of reference, bringing to the activity all of the baggage of
their segregated lives. In a racist society, all politics must
be evaluated in the context of race relations.
are the historical culprits in this matter of American racism.
It is, therefore, appropriate that dedicated white people have
done some of the most serious, nuts and bolts work in tackling
the racial dilemmas that dog progressive organizers. If white
supremacy is a (the?) general problem in America (the world?),
it will also loom as a (the?) major contradiction in creating
mass, multi-racial movements, including movements that purport
to be anti-racist.
If the problem
could be wished or prayed away, Black people would have wished
and prayed themselves free long ago.
In an Open
Letter To Activists Concerning Racism In The Anti-War Movement,
circulated last month, a multi-ethnic group of New York movement
veterans argued that:
activists don't see how "whiteness" privileges them
and perpetuates white supremacist social relations in movement
work. White activists have a responsibility to struggle against
white supremacy, a struggle that includes: 1) Sharing leadership
with, and being willing to follow the lead of, people and
organizations of color; 2) maintaining an attitude of collectivity
and not dominating discussion; 3) challenging racist language
and actions (especially within movement spaces), and 4) prioritizing
the issues, experiences and struggles of people of color.
value has been accomplished through the Challenging White Supremacy
Workshops. We also recommend a February Znet article titled,
Questions and Answers."
the most important anti-war efforts - the city council resolutions
opposing war - have taken place in cities where whites are
a minority. In fact, of the 25 cities with population of over
100,000 that have passed anti-war resolutions, 15 have white
minorities. Of these 15, 6 have an African American majority
and 6 an African American plurality.
authors Michael Albert and Stephen R. Shalom caution, "it's
probably still the case that current demonstrations are disproportionately
white and middle class. But to a considerable extent this is
a function of which sectors of society can most easily take
the time and expense to travel to major anti-war events."
examine the assumptions that may lurk behind and within questions
concerning Black participation in anti-war demonstrations. First,
there is a general perception among whites and Blacks that white
people dominate the anti-war movement. To the extent that this
is true, why should it be assumed that African Americans will
come when white people call, for any cause? Have white
people responded to Black-led movements seeking broad social
change in anything approaching whites' proportion of the population?
Older whites are sometimes heard to complain about a lack of
recognition of the many thousands of whites who took part in
the 1963 March on Washington, for example. Yet whites were a
fraction of the quarter-million strong crowd, while outnumbering
African Americans in the general population eight to one. (Not
to mention the resource gap.) Did whites believe that they were
making some special contribution to the "Black" cause?
Apparently, some did, and still do.
resources and privilege make it possible for even relatively
weak sectors of white opinion to make a great deal of noise.
White institutions pay attention to other whites. But minorities
among whites cannot presume to set a detailed agenda for Black
Americans, who share an extraordinarily coherent group worldview.
African Americans cannot be summoned.
question that Black America grapples with daily is, Why don't
African Americans rally to Black-led causes more often
and in greater numbers? This is a question that seems not to
concern many "peace" activists, who prefer to ask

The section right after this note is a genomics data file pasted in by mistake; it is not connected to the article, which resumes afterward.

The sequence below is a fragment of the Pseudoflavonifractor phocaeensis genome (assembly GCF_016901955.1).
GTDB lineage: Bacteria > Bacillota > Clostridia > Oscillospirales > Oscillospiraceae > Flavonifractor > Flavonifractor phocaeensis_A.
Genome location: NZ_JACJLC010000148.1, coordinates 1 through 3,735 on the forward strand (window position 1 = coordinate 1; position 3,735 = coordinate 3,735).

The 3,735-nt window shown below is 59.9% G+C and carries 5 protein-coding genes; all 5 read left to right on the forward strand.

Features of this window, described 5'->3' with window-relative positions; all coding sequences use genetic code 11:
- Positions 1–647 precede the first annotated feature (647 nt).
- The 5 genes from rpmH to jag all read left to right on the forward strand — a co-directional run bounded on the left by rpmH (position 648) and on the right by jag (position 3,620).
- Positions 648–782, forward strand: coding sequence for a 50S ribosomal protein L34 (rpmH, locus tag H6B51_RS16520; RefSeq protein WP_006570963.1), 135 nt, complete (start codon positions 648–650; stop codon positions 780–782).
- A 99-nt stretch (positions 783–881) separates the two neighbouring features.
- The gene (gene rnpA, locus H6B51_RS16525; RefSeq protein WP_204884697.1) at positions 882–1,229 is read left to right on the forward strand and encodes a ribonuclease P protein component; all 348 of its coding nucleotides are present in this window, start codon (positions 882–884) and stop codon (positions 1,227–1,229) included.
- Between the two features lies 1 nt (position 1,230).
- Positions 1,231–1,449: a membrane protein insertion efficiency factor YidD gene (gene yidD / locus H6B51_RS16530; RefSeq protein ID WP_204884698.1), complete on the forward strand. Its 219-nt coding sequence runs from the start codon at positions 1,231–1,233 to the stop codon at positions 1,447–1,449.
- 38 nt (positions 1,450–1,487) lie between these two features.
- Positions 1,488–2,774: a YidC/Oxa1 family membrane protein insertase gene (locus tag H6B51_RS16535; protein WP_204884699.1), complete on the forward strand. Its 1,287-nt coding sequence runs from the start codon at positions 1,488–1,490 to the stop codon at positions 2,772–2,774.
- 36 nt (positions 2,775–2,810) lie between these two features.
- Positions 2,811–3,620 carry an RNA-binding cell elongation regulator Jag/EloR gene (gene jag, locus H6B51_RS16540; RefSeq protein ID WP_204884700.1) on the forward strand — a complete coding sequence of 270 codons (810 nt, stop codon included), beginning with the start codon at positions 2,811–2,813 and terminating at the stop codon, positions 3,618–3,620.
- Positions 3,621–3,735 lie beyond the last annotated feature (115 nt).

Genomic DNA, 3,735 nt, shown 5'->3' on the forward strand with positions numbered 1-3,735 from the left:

their own questions, concerning the activities that are the
focal points of their own lives.
a growing awareness that profound damage has been done to Black
America's ability to mobilize itself for demonstrations or direct
action. Young people drive activist politics. The overlapping,
relentless assaults on urban America over the past three decades
have fallen most heavily on Black youth. The cutting edge cultural
cohort of the international youth market is, in political terms,
a wounded force, far less available and less capable of organized,
public confrontation with Power. And Power knows it.
In the most
afflicted urban neighborhoods, huge numbers of young males and
females are not present, due to incarceration. At any given
time, a much larger group is under criminal justice supervision.
More still live in fear of becoming too visible to authorities
that treat every young Black as a probationer. At the micro
level, in a typical circle of four male friends in their older
teens, at least one will not risk exposing himself to police
in a public demonstration. Consequently, the tight little group
becomes useless for a variety of organizational purposes. In
an important sense, it is outside of politics.
San Francisco Bay area Hip Hop commentator Davey
D reported on an Oakland demonstration that "marked
one of the first times that you saw large numbers of Black and
Latino youth from the hood come out and voice their opinion
about the War." Police treated the 300 - 500 demonstrators
like an oversized band of the usual suspects. Activist/journalist
"JR" was roughed up and arrested.
into our Hard Knock Radio show from city jail and emphatically
explained that many people were in fear of their lives when
the officers started becoming aggressive. He pointed out that
kids were being run over and shoved by the motorcycles and
the police seemed bent on intimidating people. He also noted
that most of the participants were not out in the streets
attempting to get arrested and do some sort of civil disobedience.
In fact it had been advised to a lot of the mostly Black and
Latino crowd to not go out and try and get some sort of police
record. That can only have negative effects in the age of
Homeland Security and the Patriot Act. He also felt that there
were enough Black folks caught up in the system and we don't
need any more.
contrast what went down in Oakland at 1 o'clock in the afternoon
with the anti-war demonstrations that took place in SF during
rush hour you will see the picture. In the SF demonstration
a contingent of mostly white youth took their antiwar protest
to the streets and blocked a main intersection causing traffic
to back up. Police on motorcycles did not roll through and
brutalize the demonstrators.
March 15, thousands will converge on Washington for an Emergency
March on the White House. Relatively few will come from inner
cities, despite the large role played by Blacks in the ANSWER
African Americans nor whites should draw shallow conclusions
from the numbers. Americans live in very different worlds. In
much of Black America, police state conditions have existed
for some time, and the Patriot Act is just another reason for